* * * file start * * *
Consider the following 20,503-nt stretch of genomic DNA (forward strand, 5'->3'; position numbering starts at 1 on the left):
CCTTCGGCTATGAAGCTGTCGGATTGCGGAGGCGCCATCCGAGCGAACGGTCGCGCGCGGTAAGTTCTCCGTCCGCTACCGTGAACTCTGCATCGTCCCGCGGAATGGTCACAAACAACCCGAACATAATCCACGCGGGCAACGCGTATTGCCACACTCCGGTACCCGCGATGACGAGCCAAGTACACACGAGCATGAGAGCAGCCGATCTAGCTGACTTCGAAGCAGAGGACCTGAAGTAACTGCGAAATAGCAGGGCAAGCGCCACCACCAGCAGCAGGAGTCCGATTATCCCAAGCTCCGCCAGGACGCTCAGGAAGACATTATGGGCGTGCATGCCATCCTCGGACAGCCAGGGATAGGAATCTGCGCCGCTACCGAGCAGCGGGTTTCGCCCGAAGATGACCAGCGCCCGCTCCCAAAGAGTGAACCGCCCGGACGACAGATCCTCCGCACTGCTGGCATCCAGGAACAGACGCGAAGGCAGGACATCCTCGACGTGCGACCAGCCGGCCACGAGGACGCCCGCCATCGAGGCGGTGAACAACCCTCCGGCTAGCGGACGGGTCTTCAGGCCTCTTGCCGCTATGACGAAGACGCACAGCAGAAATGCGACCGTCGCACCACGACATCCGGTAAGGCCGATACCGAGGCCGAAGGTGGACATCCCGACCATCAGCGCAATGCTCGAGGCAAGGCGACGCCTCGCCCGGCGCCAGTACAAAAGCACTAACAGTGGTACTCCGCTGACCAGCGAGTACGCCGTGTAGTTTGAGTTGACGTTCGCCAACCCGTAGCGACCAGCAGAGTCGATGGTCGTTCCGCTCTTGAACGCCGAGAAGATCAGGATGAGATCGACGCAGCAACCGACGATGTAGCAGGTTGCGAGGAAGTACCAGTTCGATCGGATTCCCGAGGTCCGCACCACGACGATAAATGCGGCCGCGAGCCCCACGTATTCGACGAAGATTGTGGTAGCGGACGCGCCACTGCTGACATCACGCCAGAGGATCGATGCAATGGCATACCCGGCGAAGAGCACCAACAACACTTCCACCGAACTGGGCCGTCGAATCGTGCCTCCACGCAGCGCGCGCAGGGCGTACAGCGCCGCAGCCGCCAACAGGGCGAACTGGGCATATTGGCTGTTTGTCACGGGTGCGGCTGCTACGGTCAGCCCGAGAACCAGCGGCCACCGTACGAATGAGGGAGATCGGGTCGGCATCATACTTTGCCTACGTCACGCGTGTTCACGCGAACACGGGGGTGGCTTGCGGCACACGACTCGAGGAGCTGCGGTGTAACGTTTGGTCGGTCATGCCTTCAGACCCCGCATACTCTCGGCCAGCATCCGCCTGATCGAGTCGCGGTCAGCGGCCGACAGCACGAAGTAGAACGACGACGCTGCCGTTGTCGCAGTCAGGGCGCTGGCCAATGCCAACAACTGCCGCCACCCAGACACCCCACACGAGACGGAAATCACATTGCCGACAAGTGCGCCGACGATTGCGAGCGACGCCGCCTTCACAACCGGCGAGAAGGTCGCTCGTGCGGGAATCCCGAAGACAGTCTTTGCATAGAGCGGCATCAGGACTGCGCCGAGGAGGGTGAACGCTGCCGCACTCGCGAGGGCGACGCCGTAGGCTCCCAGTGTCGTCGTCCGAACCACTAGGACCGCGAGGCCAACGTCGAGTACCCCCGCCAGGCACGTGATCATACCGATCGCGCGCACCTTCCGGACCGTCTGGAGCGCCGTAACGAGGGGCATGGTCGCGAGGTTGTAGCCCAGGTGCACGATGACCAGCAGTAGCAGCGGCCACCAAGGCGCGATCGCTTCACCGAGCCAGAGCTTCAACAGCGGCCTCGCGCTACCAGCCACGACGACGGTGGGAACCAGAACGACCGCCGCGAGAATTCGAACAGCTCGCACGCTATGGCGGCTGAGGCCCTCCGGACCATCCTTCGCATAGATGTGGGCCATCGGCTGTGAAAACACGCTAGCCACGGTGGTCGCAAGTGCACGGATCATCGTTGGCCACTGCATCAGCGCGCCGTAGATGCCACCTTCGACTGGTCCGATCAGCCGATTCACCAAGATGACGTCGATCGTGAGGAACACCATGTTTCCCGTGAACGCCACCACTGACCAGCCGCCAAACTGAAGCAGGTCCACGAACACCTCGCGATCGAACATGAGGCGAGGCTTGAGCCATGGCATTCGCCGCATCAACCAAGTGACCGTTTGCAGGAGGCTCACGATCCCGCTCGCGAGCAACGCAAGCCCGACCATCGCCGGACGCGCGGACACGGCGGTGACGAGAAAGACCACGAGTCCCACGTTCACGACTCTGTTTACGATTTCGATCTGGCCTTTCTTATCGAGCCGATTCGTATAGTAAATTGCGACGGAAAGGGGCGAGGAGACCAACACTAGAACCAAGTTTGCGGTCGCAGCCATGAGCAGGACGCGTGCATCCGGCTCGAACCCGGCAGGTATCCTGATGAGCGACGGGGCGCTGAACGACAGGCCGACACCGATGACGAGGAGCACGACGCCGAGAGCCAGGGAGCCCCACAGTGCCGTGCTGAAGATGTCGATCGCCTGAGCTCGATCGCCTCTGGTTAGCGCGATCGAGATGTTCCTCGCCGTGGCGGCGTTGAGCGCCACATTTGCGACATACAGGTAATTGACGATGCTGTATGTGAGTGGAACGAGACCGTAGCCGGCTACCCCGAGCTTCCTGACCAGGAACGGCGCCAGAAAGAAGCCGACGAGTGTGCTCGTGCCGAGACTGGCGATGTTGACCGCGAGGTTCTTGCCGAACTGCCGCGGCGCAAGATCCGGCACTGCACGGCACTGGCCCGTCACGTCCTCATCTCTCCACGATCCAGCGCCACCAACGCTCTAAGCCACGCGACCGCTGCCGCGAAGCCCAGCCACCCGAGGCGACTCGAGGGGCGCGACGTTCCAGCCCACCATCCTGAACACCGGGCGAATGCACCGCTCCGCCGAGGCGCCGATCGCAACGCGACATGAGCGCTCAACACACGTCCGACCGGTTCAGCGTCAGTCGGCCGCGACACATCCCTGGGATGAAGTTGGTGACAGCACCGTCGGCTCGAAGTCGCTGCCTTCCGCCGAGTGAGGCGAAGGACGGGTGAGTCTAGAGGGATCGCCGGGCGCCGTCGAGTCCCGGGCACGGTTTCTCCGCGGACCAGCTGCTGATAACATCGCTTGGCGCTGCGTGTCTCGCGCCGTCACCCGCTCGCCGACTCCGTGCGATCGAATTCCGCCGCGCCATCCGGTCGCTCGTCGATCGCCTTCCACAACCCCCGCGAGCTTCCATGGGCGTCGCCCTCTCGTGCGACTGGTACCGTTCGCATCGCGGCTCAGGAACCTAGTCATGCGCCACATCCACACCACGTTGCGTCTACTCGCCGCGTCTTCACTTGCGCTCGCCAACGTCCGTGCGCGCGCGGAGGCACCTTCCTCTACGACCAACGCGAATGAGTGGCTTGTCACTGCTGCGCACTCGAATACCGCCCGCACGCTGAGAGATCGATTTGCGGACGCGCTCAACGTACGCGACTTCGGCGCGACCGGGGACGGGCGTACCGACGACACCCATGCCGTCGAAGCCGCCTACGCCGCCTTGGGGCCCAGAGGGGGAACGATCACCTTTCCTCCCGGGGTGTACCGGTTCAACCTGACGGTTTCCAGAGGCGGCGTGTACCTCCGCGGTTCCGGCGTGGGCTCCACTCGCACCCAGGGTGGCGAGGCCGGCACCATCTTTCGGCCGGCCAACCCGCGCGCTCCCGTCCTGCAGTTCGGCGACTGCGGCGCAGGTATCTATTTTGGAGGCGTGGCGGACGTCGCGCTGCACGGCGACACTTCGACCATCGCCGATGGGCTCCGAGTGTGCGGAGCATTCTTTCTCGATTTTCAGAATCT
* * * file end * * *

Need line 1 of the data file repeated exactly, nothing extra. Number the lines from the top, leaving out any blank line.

Consider the following 20,503-nt stretch of genomic DNA (forward strand, 5'->3'; position numbering starts at 1 on the left):